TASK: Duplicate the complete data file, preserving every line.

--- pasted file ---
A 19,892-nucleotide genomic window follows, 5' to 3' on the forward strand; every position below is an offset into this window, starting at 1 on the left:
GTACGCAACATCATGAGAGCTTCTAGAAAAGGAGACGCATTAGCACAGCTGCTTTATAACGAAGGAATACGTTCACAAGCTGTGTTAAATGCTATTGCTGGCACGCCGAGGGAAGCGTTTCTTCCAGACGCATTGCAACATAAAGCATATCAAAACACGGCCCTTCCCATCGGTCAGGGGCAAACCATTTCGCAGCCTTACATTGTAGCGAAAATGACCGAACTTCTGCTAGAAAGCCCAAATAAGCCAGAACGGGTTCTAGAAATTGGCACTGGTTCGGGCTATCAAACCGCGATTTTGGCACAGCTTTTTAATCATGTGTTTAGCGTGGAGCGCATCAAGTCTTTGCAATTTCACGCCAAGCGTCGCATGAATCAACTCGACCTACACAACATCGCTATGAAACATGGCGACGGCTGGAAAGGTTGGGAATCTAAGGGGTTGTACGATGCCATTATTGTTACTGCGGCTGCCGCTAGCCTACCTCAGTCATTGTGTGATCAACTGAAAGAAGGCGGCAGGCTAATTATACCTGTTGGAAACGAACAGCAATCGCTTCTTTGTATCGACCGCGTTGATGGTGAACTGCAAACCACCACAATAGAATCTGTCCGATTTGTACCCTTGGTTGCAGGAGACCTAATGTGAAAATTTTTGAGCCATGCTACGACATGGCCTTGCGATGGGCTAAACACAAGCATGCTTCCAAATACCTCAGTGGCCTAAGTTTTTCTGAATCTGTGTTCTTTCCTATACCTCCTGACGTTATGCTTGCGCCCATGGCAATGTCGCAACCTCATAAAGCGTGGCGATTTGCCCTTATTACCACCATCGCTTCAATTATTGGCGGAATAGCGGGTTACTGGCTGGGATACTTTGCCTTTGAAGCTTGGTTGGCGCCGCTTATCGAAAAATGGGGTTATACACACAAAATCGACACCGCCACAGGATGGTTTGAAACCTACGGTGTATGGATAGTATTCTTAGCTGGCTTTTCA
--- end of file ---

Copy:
A 19,892-nucleotide genomic window follows, 5' to 3' on the forward strand; every position below is an offset into this window, starting at 1 on the left:
GTACGCAACATCATGAGAGCTTCTAGAAAAGGAGACGCATTAGCACAGCTGCTTTATAACGAAGGAATACGTTCACAAGCTGTGTTAAATGCTATTGCTGGCACGCCGAGGGAAGCGTTTCTTCCAGACGCATTGCAACATAAAGCATATCAAAACACGGCCCTTCCCATCGGTCAGGGGCAAACCATTTCGCAGCCTTACATTGTAGCGAAAATGACCGAACTTCTGCTAGAAAGCCCAAATAAGCCAGAACGGGTTCTAGAAATTGGCACTGGTTCGGGCTATCAAACCGCGATTTTGGCACAGCTTTTTAATCATGTGTTTAGCGTGGAGCGCATCAAGTCTTTGCAATTTCACGCCAAGCGTCGCATGAATCAACTCGACCTACACAACATCGCTATGAAACATGGCGACGGCTGGAAAGGTTGGGAATCTAAGGGGTTGTACGATGCCATTATTGTTACTGCGGCTGCCGCTAGCCTACCTCAGTCATTGTGTGATCAACTGAAAGAAGGCGGCAGGCTAATTATACCTGTTGGAAACGAACAGCAATCGCTTCTTTGTATCGACCGCGTTGATGGTGAACTGCAAACCACCACAATAGAATCTGTCCGATTTGTACCCTTGGTTGCAGGAGACCTAATGTGAAAATTTTTGAGCCATGCTACGACATGGCCTTGCGATGGGCTAAACACAAGCATGCTTCCAAATACCTCAGTGGCCTAAGTTTTTCTGAATCTGTGTTCTTTCCTATACCTCCTGACGTTATGCTTGCGCCCATGGCAATGTCGCAACCTCATAAAGCGTGGCGATTTGCCCTTATTACCACCATCGCTTCAATTATTGGCGGAATAGCGGGTTACTGGCTGGGATACTTTGCCTTTGAAGCTTGGTTGGCGCCGCTTATCGAAAAATGGGGTTATACACACAAAATCGACACCGCCACAGGATGGTTTGAAACCTACGGTGTATGGATAGTATTCTTAGCTGGCTTTTCA